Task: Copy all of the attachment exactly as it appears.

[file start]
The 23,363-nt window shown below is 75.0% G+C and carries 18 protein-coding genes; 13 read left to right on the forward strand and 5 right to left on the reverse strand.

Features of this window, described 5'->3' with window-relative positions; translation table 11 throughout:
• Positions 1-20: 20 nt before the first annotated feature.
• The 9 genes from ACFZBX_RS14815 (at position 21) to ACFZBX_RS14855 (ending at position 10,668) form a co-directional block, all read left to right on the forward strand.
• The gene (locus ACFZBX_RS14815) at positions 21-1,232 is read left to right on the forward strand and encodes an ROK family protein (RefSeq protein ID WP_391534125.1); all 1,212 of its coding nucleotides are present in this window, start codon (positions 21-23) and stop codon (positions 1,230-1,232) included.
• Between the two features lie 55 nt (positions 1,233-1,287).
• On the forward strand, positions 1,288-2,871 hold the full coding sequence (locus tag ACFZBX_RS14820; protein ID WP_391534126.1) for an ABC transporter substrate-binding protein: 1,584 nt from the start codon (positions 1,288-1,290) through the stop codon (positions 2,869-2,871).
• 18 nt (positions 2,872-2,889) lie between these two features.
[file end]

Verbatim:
The 23,363-nt window shown below is 75.0% G+C and carries 18 protein-coding genes; 13 read left to right on the forward strand and 5 right to left on the reverse strand.

Features of this window, described 5'->3' with window-relative positions; translation table 11 throughout:
• Positions 1-20: 20 nt before the first annotated feature.
• The 9 genes from ACFZBX_RS14815 (at position 21) to ACFZBX_RS14855 (ending at position 10,668) form a co-directional block, all read left to right on the forward strand.
• The gene (locus ACFZBX_RS14815) at positions 21-1,232 is read left to right on the forward strand and encodes an ROK family protein (RefSeq protein ID WP_391534125.1); all 1,212 of its coding nucleotides are present in this window, start codon (positions 21-23) and stop codon (positions 1,230-1,232) included.
• Between the two features lie 55 nt (positions 1,233-1,287).
• On the forward strand, positions 1,288-2,871 hold the full coding sequence (locus tag ACFZBX_RS14820; protein ID WP_391534126.1) for an ABC transporter substrate-binding protein: 1,584 nt from the start codon (positions 1,288-1,290) through the stop codon (positions 2,869-2,871).
• 18 nt (positions 2,872-2,889) lie between these two features.